Facebook Renews Efforts to Prevent Discriminatory Ads

A major controversy arose this year with regards to Facebook’s ad policies. Basically if you were putting up an ad for real estate, job opportunities or credit you had the option to target users based on some highly suspect factors such as ethnicity, age, gender or what zip code you currently lived in.

After several legal suits from civil rights groups spearheaded by the ACLU, Facebook made some changes to its ad policies. Now if you were advertising housing, jobs or credit you no longer had the option to restrict your audience through these options. It makes sense that Facebook didn’t do away with the targeting options entirely because of the fact that some products would benefit from the targeting. For example, you would want to target women if you were selling bras or feminine hygiene products, and not having this option would dilute your advertising with people that would never buy them.

These changes were initially restricted to the ad manager, effectively preventing any user from targeting people based on these factors in certain situations. Now these changes have been expanded. Whereas previously they were only restricted to the web version of the ad manager, now the app version has these changes as well. Instagram’s Promote feature will also no longer have these targeting options, nor will ads created through Facebook Pages as well as the Facebook API which facilitates third party ad buying.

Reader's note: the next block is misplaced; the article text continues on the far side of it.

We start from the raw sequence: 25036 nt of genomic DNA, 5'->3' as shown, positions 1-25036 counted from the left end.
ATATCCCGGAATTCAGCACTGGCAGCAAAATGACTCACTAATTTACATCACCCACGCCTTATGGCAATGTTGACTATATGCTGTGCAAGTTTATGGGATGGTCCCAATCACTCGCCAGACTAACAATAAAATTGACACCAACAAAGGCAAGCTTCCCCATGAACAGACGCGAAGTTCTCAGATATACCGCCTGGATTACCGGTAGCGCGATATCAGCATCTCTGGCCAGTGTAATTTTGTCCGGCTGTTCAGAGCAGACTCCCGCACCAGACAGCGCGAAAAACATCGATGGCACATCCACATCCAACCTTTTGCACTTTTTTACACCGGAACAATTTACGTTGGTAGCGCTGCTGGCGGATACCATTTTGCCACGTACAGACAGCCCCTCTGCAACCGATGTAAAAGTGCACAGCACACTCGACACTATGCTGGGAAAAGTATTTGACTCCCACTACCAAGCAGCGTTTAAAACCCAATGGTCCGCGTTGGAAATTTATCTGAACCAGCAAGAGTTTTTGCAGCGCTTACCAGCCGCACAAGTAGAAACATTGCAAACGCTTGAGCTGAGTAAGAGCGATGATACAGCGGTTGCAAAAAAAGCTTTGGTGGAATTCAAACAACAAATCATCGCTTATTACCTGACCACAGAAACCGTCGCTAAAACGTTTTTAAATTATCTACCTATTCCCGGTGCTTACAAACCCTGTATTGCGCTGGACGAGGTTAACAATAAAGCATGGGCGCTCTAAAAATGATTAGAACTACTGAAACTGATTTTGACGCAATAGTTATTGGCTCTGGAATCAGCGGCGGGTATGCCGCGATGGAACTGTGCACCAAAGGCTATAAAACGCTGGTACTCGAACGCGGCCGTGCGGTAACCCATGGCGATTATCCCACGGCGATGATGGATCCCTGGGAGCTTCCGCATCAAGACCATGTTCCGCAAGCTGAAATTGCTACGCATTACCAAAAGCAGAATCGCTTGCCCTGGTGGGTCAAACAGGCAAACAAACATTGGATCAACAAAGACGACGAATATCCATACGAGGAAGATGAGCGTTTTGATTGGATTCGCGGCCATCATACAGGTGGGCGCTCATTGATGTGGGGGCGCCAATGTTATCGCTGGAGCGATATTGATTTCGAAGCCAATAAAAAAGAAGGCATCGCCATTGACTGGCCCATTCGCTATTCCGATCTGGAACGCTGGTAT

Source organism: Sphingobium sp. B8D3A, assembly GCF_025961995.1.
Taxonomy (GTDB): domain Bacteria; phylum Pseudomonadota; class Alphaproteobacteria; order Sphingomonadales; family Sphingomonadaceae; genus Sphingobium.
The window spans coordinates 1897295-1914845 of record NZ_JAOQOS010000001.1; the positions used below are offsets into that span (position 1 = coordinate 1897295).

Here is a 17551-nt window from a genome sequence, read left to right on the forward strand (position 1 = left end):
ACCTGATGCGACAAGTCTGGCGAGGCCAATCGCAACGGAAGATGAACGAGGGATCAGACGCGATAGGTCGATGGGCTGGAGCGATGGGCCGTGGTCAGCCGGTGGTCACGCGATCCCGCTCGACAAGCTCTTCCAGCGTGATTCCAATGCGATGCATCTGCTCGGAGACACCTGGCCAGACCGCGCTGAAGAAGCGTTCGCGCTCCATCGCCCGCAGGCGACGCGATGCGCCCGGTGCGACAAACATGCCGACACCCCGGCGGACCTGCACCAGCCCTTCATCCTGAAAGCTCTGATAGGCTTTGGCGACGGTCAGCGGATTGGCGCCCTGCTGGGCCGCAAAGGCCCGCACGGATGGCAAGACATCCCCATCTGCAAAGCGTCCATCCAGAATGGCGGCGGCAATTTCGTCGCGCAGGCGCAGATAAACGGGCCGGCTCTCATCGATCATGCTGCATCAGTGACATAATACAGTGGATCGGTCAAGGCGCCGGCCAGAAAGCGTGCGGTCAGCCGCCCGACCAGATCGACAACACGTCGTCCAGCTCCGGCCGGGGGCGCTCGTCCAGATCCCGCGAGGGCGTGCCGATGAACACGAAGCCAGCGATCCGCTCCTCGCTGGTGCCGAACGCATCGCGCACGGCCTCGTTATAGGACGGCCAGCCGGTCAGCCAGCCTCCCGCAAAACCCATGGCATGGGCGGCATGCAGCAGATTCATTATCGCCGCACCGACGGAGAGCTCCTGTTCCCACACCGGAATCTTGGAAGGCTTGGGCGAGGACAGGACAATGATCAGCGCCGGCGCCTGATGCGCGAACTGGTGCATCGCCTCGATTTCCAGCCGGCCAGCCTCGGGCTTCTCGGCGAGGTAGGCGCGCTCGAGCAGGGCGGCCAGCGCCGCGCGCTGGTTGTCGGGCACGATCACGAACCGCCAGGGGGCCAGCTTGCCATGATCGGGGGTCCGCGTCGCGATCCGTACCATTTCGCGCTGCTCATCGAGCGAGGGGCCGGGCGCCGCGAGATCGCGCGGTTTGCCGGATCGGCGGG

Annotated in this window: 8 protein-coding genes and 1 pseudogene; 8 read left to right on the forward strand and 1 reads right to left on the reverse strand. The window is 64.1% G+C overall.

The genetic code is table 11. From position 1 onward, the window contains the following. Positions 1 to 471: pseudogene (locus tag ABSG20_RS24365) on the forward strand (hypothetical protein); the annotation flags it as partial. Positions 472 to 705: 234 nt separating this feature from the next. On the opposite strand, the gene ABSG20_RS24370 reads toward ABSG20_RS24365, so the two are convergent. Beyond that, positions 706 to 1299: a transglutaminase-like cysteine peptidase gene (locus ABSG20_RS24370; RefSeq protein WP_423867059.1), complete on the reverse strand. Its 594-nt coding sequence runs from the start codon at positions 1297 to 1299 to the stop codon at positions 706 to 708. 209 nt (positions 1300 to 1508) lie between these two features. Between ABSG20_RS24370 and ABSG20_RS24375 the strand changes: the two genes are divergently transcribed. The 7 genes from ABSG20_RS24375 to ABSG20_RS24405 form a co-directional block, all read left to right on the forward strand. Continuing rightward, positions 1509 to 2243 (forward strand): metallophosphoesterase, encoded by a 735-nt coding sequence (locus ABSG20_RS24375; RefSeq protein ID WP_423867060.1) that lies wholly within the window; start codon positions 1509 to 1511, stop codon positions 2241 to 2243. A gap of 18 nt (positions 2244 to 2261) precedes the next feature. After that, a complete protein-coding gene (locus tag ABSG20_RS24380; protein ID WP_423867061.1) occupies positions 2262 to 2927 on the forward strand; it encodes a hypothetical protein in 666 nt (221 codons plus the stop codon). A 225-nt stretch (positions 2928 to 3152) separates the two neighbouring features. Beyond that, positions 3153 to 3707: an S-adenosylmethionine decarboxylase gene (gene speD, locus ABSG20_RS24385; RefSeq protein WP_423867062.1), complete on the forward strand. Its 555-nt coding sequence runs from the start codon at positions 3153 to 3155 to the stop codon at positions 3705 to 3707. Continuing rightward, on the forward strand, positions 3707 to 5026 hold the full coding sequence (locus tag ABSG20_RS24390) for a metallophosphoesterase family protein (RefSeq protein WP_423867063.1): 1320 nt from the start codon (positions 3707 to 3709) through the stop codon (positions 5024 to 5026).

Another major change involves an expansion of Facebook’s ad library. This is essentially a compendium of all ads running on Facebook which civil rights organizations can use to keep a check on Facebook and see if any discriminatory ads are still running. Overall these changes are definitely a step in the right direction, and they indicate that holding Facebook accountable does yield some quantifiable results that are beneficial for everyone involved.



Photo: Josh Edelson/AFP/Getty Images

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